The China Zimbabwe Arms Deal: A storm in a teacup OR the tip of the iceberg?

The China Zimbabwe arms deal is a political hotcake that is getting hotter by the hour. Mozambique, finding that the attention was turning to them in respect of the shipment, was quick to point out that they had been tracking the movements of the An Yue Jiang and that they would never allow a ship bearing weaponry into there waters without prior approval. The Transport and Communications Minister, Paulo Zucula, said that he had confirmed that the destination given to the South African Department of Transport, was Luanda Angola.

The Angolan government has yet to respond. Hopefully their silence signifies that they are rethinking the entire situation. I would be surprised if they don’t. This is 77 tonnes of political hotcake you don’t want in your lap as a developing country right now. If you are sensible, that is…

The China Lie
China too has eventually deigned to comment, albeit in the form of a noncommittal fax to Reuters, which cursively read: “We do not understand the actual situation. China and Zimbabwe maintain normal trade relations. What we want to stress is China has always had a prudent and responsible attitude towards arms sales, and one of the most important principles is not to interfere in the internal affairs of other countries.”

Clearly China too is trying to place some distance between them and a situation that has definitely graduated into being an international incident.

But for this giant country, there will be little reprieve.

1. Although China is trading in arms with Zimbabwe on a continuous basis, they can still (under very, very lenient circumstances), be given the benefit of the doubt, when they say: ‘We do not understand the actual situation.’ But, considering that China has ALSO deployed some of their very own Red Army Soldiers to Zimbabwe, the ‘We do not understand the actual situation’ excuse becomes thinner than paper thin.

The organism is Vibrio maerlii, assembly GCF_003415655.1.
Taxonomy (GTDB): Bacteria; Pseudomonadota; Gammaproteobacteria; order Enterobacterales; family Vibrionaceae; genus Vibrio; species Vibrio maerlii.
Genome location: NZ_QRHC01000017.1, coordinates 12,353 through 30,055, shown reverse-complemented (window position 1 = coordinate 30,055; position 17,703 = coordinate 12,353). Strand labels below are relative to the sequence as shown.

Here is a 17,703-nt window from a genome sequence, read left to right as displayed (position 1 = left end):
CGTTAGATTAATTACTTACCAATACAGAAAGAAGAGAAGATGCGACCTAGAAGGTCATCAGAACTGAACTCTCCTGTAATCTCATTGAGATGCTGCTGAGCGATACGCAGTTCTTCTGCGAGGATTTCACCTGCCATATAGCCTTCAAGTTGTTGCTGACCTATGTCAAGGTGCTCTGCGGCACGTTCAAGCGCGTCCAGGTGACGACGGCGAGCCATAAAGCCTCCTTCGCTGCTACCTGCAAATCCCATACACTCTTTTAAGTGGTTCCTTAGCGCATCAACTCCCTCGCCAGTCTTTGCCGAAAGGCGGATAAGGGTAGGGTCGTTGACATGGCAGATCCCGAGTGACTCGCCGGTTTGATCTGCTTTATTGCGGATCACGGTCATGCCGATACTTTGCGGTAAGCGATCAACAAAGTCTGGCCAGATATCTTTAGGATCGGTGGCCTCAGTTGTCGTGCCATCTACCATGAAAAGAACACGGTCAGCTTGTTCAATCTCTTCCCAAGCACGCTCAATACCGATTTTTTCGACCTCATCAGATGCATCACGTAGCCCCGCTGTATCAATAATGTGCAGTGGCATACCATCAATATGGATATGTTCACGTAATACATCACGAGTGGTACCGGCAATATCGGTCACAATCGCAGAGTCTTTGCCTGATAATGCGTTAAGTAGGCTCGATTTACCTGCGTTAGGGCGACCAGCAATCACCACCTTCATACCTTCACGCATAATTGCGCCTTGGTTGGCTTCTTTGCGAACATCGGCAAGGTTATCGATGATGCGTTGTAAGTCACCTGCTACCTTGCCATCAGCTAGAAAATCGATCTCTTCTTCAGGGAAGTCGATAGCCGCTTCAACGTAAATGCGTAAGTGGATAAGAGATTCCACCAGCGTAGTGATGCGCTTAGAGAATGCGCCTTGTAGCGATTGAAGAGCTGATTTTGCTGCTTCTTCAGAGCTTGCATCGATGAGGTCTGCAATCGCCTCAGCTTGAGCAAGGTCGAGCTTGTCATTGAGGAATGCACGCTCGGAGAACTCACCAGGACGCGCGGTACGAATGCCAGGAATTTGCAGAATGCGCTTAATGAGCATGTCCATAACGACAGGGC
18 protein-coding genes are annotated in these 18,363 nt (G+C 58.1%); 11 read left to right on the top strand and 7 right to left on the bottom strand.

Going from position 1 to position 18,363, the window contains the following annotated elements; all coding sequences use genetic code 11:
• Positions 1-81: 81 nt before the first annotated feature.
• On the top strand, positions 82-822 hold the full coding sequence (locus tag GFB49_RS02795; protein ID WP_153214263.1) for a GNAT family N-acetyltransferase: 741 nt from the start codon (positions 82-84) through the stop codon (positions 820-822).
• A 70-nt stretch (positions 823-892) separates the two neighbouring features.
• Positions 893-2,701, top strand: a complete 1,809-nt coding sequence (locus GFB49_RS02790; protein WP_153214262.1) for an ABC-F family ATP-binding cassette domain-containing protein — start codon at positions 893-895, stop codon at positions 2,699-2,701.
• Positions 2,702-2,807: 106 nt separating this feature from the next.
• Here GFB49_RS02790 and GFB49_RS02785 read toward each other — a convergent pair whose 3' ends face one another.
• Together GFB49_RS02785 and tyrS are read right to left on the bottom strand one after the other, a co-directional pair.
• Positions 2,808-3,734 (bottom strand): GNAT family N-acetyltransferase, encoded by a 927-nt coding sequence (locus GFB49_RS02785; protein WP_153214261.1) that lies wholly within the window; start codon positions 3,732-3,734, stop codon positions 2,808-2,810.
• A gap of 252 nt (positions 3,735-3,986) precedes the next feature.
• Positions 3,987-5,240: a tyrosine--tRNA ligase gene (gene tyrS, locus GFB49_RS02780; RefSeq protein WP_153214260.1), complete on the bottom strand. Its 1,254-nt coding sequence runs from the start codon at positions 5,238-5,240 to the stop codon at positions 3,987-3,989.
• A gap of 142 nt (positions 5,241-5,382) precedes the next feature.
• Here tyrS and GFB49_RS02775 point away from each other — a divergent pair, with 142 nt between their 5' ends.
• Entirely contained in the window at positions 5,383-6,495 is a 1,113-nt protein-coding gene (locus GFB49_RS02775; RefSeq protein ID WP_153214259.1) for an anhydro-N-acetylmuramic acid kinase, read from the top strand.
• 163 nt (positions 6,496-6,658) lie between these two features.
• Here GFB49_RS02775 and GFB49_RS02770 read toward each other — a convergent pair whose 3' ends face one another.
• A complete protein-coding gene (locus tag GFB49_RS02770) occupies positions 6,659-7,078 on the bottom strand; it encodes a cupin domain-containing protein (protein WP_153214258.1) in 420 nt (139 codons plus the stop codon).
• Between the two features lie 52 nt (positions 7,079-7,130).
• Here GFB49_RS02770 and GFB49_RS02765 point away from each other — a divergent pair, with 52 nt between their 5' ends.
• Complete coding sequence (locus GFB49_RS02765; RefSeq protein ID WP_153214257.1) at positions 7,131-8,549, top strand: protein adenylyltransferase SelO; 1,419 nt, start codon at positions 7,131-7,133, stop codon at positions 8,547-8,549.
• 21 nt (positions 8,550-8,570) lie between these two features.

I hold it to be an outright lie.

2. The portion of the message that read: “China has always had a prudent and responsible attitude towards arms sales…”, would have been laughable if you had ignored the gravity of the matter. Here are some examples to chew on:

a) The Big Red has been involved in many shady arms deals with destabilized countries: You may recall the Angolan Oil-for-Arms deal with China or even the Shenyang fighter planes, T-59 battle tanks, HY-2 Silkworm surface-to-surface missiles and rocket launchers supplied to Iran or even the 25,000 Chinese-made rifles and 18,000 grenades that they supplied in Nepal.
b) The Big Red is also one of the largest traders in illegal firearms (Norinco pistols in particular) in Australia, Malaysia, Thailand and particularly in our very own country – South Africa.
c) The Big Red has refused to date to sign any multilateral agreements that will prevent the export of arms to areas likely to use these for serious human-rights violations.

I hold it to be an outright lie.


3. “ …and one of the most important principles is not to interfere in the internal affairs of other countries” In this particular part of the statement, China conveniently ignores their Red Army’s presence in Zimbabwe.

I hold it to be an outright lie.

China Africa’s Most UNWANTED element
Considering China’s secret history on the beleaguered African continent, their propensity for organized crime, their prevailing parasitical opportunism and the active role they play (albeit hidden from plain sight under most circumstances) in sowing (profitable-for-them) dischord, they are unwanted elements in Africa.

Whatever China touches turns to blood and poverty. This is something that we, who are busy trying to build a New Africa, certainly do not need…